A proposed three-year $59.3 million plan for mental health services in Fresno County would maintain or increase programs and add a few new ones.
The plan, which outlines how the county will spend funds from the Mental Health Services Act, will be open for discussion at a public hearing Monday afternoon at the Blue Sky Wellness Center in Fresno.
The county is budgeting about $14 million more in funds for 2015-16 than this year’s $45.3 million budget. The mental-health funds are from a California state tax on millionaires that voters approved in 2004.
One of the proposals in the county plan would place mental-health clinicians at police departments in rural cities in the western portion of the county. The county would provide $350,000 to match funding from the Fresno and Madera Counties Police Chiefs Association to pay for workers who can respond to mental-health crisis calls. The workers would be in Coalinga, Huron, Firebaugh, Mendota and San Joaquin.
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The county has a $2.9 million, three-year state grant that is paying for workers in police departments in Selma, Sanger, Parlier, Reedley, Orange Cove, Kingsburg and Fowler on the eastern side of the county.
“We identified a gap in rural services, and this addresses that,” said Karen Markland, behavioral health division manager.
The county also would increase case management services in rural areas covered by Turning Point, the county’s contracted behavioral health provider. The plan would allow 45 additional people to be served in Sanger, Reedley, Pinedale, Selma, Kerman and Coalinga. The county is helping about 130 people this year.
Recovery and wellness is really a focus.
Karen Markland, Fresno County Behavioral Health division manager
Under prevention, the county would spend $150,000 to develop a strategic plan for suicide prevention and stigma reduction. “The rates of suicide in Fresno County are horrific and we want to make a difference,” Markland said. In 2014, there were 111 suicides in the county.
Under capital improvements, the county would allocate $1 million for the construction of a 16-bed crisis residential treatment building in Fresno. The money would be the county’s match for a state grant. The total project will cost about $5.2 million. Right now, the county has no 30-day residential treatment program for people who have been discharged from hospital treatment. “This would provide someone with a safe place to live and an opportunity to continue their rehabilitation,” she said.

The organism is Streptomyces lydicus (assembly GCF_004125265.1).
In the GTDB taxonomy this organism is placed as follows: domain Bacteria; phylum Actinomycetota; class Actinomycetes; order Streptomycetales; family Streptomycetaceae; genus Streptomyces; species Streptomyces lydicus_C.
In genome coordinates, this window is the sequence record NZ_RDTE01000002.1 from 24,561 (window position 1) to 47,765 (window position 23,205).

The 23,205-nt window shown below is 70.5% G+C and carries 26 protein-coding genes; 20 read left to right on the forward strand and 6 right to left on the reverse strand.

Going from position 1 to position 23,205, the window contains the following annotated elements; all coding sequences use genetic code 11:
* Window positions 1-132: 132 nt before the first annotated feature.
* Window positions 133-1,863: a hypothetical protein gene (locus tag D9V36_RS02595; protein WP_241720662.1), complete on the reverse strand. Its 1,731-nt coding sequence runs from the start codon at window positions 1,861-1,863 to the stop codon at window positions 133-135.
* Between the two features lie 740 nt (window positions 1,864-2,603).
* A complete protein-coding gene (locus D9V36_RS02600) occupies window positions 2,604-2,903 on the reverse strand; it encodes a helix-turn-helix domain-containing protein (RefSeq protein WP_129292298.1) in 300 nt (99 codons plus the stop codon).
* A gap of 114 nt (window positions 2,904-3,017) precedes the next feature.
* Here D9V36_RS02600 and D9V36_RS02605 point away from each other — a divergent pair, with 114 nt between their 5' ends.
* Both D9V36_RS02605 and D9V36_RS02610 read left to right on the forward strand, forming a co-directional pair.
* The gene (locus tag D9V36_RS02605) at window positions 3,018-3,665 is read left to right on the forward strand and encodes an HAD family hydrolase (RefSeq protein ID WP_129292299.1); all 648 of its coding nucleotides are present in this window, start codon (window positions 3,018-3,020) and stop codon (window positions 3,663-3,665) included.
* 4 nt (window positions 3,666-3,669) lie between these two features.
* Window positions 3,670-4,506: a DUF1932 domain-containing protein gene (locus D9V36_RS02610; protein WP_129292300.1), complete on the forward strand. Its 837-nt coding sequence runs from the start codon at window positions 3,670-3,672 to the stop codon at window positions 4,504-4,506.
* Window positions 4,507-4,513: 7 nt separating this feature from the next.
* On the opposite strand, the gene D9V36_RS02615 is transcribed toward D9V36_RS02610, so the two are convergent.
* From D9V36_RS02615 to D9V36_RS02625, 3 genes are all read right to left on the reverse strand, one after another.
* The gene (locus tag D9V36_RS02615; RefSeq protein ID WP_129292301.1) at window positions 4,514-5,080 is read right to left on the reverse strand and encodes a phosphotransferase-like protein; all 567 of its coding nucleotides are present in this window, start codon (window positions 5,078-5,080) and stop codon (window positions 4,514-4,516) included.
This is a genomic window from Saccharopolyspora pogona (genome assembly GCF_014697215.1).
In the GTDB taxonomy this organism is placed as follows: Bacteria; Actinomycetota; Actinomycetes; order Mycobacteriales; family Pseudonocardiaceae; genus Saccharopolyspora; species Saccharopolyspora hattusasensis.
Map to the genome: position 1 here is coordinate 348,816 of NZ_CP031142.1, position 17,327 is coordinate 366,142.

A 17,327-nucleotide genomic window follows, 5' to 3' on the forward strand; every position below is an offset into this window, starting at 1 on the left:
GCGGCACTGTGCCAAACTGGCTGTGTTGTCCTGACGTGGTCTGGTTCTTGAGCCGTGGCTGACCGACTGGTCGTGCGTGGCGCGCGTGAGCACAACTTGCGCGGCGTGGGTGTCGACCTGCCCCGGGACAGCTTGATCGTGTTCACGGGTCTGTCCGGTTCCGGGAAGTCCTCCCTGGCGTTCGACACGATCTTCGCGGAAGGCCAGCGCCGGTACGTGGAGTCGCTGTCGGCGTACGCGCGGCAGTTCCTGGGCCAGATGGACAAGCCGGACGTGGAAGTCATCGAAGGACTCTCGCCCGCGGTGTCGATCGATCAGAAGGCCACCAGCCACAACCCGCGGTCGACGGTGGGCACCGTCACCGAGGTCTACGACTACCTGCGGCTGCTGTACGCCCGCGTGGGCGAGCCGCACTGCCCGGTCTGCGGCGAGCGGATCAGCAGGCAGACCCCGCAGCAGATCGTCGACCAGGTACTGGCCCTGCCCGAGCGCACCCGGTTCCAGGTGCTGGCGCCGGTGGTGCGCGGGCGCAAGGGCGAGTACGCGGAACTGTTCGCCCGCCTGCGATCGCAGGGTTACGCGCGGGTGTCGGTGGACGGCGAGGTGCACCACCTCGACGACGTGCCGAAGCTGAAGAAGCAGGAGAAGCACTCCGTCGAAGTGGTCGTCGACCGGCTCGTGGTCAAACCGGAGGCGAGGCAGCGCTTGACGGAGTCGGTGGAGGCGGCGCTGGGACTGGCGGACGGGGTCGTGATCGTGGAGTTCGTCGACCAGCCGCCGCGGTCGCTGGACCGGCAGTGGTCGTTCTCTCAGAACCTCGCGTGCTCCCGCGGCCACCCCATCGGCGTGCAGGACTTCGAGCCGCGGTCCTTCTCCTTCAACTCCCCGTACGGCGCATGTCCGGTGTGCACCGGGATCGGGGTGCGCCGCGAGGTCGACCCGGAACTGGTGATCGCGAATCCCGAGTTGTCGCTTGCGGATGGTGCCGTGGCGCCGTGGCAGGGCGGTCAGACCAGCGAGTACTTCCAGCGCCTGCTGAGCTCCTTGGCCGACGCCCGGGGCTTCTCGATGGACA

The county also is proposing to spend $4.2 million to buy a building at Blackstone and Dakota avenues to house administrative services and some adult and children’s services. The Mental Health Services Act divides money into pots, and funds spent for buildings do not take away from money available for client services, Markland said.
Funds for community gardens would continue under the plan. The gardens have generated controversy in the past, but Markland said they have decreased feelings of isolation and of suicide among participants. The funding for the gardens would remain at $325,000, which is about 0.20 percent of the prevention and early intervention funds available to the county, she said. A Holistic Cultural Education Wellness Center would continue to be funded through the next fiscal year.
The plan would increase the three-year reserve balance by $34.8 million for a total of $48.1 million. The reserve is like a savings account.
Fresno County Mental Health Services Act Plan
Public hearing: 3-5 p.m. Monday
Blue Sky Wellness Center
1617 E. Saginaw Way, Room 108